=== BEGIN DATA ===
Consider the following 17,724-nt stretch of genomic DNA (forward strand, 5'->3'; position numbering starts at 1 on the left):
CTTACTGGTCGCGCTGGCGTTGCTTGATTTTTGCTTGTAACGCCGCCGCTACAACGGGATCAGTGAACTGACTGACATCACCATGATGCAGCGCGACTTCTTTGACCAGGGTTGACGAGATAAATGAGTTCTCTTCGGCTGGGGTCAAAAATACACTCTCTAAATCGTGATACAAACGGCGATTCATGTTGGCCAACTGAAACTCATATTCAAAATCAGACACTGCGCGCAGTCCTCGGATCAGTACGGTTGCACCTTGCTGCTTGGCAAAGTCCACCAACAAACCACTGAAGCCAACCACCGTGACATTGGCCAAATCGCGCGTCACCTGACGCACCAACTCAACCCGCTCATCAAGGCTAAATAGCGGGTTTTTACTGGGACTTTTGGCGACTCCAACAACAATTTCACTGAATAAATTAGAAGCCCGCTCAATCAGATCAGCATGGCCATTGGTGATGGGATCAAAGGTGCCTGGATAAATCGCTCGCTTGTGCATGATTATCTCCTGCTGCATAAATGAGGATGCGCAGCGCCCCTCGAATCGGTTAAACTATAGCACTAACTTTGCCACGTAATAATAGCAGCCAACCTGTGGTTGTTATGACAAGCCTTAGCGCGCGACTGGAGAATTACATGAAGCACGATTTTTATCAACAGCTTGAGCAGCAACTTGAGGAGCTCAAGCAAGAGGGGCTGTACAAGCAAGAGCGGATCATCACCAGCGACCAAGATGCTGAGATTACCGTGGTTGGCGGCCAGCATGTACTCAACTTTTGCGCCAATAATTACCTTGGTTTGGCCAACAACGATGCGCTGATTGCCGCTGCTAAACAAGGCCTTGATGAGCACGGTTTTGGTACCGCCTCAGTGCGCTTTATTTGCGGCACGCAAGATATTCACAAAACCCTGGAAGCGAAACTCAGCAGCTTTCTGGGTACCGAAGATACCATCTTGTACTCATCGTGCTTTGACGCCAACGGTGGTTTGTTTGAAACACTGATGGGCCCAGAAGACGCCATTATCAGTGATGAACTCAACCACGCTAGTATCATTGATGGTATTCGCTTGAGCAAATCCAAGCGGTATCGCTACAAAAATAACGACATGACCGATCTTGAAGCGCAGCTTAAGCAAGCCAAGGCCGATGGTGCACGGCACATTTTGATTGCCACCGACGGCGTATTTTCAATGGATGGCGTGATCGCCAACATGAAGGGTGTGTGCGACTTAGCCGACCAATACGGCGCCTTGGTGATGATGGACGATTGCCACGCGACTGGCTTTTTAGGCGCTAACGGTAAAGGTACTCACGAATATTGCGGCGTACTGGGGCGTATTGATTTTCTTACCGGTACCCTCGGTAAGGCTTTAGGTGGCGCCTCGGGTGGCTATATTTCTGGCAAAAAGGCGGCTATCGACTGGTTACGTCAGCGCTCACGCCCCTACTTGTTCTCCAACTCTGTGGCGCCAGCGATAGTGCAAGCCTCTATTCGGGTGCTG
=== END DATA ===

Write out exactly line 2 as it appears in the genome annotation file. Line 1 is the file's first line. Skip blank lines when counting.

CTTACTGGTCGCGCTGGCGTTGCTTGATTTTTGCTTGTAACGCCGCCGCTACAACGGGATCAGTGAACTGACTGACATCACCATGATGCAGCGCGACTTCTTTGACCAGGGTTGACGAGATAAATGAGTTCTCTTCGGCTGGGGTCAAAAATACACTCTCTAAATCGTGATACAAACGGCGATTCATGTTGGCCAACTGAAACTCATATTCAAAATCAGACACTGCGCGCAGTCCTCGGATCAGTACGGTTGCACCTTGCTGCTTGGCAAAGTCCACCAACAAACCACTGAAGCCAACCACCGTGACATTGGCCAAATCGCGCGTCACCTGACGCACCAACTCAACCCGCTCATCAAGGCTAAATAGCGGGTTTTTACTGGGACTTTTGGCGACTCCAACAACAATTTCACTGAATAAATTAGAAGCCCGCTCAATCAGATCAGCATGGCCATTGGTGATGGGATCAAAGGTGCCTGGATAAATCGCTCGCTTGTGCATGATTATCTCCTGCTGCATAAATGAGGATGCGCAGCGCCCCTCGAATCGGTTAAACTATAGCACTAACTTTGCCACGTAATAATAGCAGCCAACCTGTGGTTGTTATGACAAGCCTTAGCGCGCGACTGGAGAATTACATGAAGCACGATTTTTATCAACAGCTTGAGCAGCAACTTGAGGAGCTCAAGCAAGAGGGGCTGTACAAGCAAGAGCGGATCATCACCAGCGACCAAGATGCTGAGATTACCGTGGTTGGCGGCCAGCATGTACTCAACTTTTGCGCCAATAATTACCTTGGTTTGGCCAACAACGATGCGCTGATTGCCGCTGCTAAACAAGGCCTTGATGAGCACGGTTTTGGTACCGCCTCAGTGCGCTTTATTTGCGGCACGCAAGATATTCACAAAACCCTGGAAGCGAAACTCAGCAGCTTTCTGGGTACCGAAGATACCATCTTGTACTCATCGTGCTTTGACGCCAACGGTGGTTTGTTTGAAACACTGATGGGCCCAGAAGACGCCATTATCAGTGATGAACTCAACCACGCTAGTATCATTGATGGTATTCGCTTGAGCAAATCCAAGCGGTATCGCTACAAAAATAACGACATGACCGATCTTGAAGCGCAGCTTAAGCAAGCCAAGGCCGATGGTGCACGGCACATTTTGATTGCCACCGACGGCGTATTTTCAATGGATGGCGTGATCGCCAACATGAAGGGTGTGTGCGACTTAGCCGACCAATACGGCGCCTTGGTGATGATGGACGATTGCCACGCGACTGGCTTTTTAGGCGCTAACGGTAAAGGTACTCACGAATATTGCGGCGTACTGGGGCGTATTGATTTTCTTACCGGTACCCTCGGTAAGGCTTTAGGTGGCGCCTCGGGTGGCTATATTTCTGGCAAAAAGGCGGCTATCGACTGGTTACGTCAGCGCTCACGCCCCTACTTGTTCTCCAACTCTGTGGCGCCAGCGATAGTGCAAGCCTCTATTCGGGTGCTG